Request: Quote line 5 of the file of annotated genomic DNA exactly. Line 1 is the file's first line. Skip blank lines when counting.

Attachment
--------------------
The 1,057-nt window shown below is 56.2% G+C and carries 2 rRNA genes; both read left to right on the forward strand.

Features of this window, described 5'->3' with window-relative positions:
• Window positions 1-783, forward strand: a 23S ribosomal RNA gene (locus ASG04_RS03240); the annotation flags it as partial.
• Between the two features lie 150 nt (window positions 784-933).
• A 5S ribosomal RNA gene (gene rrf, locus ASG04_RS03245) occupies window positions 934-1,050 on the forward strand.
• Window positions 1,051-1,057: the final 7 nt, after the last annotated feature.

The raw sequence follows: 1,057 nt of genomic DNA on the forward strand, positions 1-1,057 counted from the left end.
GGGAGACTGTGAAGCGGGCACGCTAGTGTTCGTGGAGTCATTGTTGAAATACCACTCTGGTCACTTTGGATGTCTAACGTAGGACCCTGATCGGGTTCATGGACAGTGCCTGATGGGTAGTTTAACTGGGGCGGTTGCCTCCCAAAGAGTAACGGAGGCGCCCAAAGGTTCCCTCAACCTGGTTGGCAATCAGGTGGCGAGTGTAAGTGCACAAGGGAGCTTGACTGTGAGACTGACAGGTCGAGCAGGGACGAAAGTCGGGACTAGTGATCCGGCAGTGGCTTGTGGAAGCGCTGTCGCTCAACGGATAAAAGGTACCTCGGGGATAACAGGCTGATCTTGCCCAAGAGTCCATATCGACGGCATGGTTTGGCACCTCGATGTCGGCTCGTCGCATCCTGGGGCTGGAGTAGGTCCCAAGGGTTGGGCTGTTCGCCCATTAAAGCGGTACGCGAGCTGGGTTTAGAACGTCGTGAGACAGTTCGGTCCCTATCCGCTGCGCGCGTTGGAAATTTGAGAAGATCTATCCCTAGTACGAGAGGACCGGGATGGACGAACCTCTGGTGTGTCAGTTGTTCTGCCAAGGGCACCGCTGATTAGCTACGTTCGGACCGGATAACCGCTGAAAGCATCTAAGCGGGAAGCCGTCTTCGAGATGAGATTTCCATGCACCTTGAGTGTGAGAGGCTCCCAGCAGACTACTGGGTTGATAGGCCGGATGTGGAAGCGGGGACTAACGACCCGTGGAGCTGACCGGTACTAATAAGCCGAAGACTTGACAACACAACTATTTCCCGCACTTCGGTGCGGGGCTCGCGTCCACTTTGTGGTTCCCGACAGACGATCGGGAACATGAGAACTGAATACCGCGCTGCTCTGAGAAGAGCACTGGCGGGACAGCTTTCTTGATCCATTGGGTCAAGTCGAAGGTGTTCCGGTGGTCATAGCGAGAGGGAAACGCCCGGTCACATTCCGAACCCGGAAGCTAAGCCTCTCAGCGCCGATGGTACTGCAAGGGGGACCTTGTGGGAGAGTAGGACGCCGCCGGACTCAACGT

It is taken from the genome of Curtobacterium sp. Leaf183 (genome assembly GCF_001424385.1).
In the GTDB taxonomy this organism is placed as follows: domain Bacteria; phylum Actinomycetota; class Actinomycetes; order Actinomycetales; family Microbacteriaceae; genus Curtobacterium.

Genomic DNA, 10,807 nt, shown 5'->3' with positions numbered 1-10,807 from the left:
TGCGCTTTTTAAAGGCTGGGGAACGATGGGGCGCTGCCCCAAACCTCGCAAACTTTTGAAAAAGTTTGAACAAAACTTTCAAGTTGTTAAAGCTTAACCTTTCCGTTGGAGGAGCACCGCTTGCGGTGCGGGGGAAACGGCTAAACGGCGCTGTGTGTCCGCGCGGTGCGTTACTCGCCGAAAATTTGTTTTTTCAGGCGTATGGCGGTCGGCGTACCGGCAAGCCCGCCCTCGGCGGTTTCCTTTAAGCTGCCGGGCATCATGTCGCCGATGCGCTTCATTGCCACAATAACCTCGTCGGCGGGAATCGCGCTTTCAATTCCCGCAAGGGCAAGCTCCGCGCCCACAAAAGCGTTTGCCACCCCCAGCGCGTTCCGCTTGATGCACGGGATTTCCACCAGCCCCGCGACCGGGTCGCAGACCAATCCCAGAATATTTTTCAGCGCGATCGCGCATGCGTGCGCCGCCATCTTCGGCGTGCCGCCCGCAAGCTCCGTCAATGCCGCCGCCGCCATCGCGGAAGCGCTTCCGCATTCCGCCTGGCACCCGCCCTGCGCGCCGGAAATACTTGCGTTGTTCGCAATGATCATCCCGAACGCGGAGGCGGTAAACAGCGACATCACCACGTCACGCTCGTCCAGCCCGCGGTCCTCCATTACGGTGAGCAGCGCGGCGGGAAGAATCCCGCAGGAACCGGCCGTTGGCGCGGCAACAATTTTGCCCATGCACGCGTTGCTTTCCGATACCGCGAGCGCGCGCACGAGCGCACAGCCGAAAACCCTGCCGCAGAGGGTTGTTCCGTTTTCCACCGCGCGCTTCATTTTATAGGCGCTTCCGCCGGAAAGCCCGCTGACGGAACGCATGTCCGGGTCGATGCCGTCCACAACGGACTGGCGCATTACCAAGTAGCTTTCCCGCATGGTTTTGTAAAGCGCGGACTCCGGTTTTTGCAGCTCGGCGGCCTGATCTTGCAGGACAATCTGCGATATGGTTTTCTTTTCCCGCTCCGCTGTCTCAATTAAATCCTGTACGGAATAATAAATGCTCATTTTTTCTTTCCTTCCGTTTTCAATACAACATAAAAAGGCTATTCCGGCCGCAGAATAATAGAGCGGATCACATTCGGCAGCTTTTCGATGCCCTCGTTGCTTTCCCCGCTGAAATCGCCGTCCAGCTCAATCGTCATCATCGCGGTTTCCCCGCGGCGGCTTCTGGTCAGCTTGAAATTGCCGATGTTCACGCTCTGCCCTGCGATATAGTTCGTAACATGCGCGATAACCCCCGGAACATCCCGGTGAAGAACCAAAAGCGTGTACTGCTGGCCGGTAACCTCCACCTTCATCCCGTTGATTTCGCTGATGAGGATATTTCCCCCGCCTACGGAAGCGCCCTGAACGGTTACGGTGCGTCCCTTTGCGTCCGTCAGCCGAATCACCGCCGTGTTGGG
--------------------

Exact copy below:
• A 5S ribosomal RNA gene (gene rrf, locus ASG04_RS03245) occupies window positions 934-1,050 on the forward strand.